Game Change: What Sarah Palin Wants Us to Remember About 2008

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The mama grizzlies at Sarah Palin’s political-action committee have a well-produced video up today that aims to do some damage control before the release of a not-so-favorable HBO dramatization of her role in the 2008 presidential campaign, based on a book co-written by TIME’s Mark Halperin.


HBO is owned by the same company that signs my paycheck, and I work with Halperin, who consulted on the movie. I lived the 2008 campaign as a reporter following McCain and Palin for TIME, but I have not seen HBO’s rendition of it, so I am unable to comment on its accuracy.

That said, there are some things that jump out in this SarahPAC video. “We know the truth,” the screen announces before providing us favorable contemporaneous commentary on Palin’s performance during the campaign. “A feisty, strong, tough and straight-talking governor,” says Nicolle Wallace, an adviser to McCain at the time. “A tremendous record of accomplishment, 80% approval rating,” adds top McCain strategist Steve Schmidt in another sound bite.

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These are bizarre people to choose as Palin character witnesses. Since the campaign ended, Wallace has gone on the record saying that Palin “hated me from the beginning,” and she has accused Palin of writing a memoir of the campaign “based on fabrications.” Wallace has also revealed that the McCain campaign questioned Palin’s competency after she was nominated as the vice-presidential candidate. “There certainly were discussions – not for long, because of the arc the campaign took – but certainly there were discussions about whether, if they were to win, it would be appropriate to be sworn in,” Wallace said. A book Wallace recently wrote featured a fictional Vice President with a mental illness, a character Wallace said she based in part on Palin. That’s not all: “Palin vacillated between extraordinary highs on the campaign stage — she ignited more enthusiasm than our side had seen at any other point — to debilitating lows,” she said. “She was often withdrawn, uncommunicative and incapable of performing even the most basic tasks required of her job as McCain’s running mate.”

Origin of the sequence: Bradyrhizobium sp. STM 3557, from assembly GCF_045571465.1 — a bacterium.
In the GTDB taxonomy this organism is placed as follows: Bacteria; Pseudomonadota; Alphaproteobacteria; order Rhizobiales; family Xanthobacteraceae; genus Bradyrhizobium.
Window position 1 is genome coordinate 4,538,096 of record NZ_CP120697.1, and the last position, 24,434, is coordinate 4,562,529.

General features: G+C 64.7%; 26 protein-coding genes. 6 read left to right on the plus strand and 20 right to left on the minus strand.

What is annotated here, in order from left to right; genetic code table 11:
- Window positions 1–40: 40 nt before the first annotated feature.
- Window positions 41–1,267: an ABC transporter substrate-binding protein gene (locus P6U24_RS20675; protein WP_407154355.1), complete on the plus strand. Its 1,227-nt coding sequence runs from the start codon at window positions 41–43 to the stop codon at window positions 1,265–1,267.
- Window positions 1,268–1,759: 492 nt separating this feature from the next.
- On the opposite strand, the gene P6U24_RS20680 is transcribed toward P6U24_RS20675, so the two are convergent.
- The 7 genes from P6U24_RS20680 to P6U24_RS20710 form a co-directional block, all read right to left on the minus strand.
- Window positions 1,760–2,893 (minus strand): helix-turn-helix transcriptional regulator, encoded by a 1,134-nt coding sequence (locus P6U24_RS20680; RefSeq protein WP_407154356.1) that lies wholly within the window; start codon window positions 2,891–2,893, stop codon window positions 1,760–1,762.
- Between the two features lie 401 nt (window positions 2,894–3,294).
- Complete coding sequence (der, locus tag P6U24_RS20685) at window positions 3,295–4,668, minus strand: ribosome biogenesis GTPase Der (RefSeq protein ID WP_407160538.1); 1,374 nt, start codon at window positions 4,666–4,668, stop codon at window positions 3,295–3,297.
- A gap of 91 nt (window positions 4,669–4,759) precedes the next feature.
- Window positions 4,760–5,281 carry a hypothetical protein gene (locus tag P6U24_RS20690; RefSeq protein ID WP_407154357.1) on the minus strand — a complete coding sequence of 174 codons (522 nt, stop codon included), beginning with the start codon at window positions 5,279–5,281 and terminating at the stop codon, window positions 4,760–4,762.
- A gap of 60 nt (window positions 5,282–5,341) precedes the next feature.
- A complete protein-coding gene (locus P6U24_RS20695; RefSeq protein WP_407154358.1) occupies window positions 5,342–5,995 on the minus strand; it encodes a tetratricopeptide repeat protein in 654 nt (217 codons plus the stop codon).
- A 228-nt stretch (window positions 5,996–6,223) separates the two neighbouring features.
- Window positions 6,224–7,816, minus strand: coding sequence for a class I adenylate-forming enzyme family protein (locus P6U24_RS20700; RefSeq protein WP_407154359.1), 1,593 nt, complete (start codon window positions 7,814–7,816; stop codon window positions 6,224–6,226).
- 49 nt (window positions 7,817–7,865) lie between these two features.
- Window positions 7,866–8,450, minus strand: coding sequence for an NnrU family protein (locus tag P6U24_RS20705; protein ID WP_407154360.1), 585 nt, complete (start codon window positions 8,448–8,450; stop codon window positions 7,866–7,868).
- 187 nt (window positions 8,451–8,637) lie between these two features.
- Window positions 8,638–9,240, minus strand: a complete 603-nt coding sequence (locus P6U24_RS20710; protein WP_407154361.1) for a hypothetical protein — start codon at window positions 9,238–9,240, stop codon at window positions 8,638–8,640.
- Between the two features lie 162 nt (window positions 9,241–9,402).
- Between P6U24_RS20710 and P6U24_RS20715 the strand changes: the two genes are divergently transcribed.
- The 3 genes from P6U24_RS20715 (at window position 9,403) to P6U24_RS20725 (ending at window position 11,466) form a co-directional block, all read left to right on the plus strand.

And what about Schmidt? Some of the footage in the SarahPAC video is taken from a postcampaign interview on 60 Minutes Schmidt did for the release of Game Change, the book. The interview did not reflect well on Palin. He said Palin had a reflexive habit of referring to then Senator Joe Biden as “O’Biden.” “She was not focused … not engaged,” Schmidt went on to say of her during the campaign. “She was not really participating in the prep [for her debate].” Schmidt also said Palin’s running for President in 2012 would be “catastrophic.” “My honest view is that she would not be a winning candidate for the Republican Party,” he said.

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The critiques of Schmidt and Wallace are heavily echoed in the book that formed the basis for the HBO film. It therefore seems odd that Palin’s supporters would then turn to these same critics to prove “the truth” of Palin’s performance in the 2008 contest. The SarahPAC video is credible only if one doesn’t know the backstory. But then, those ignorant of the backstory are probably the video’s target audience.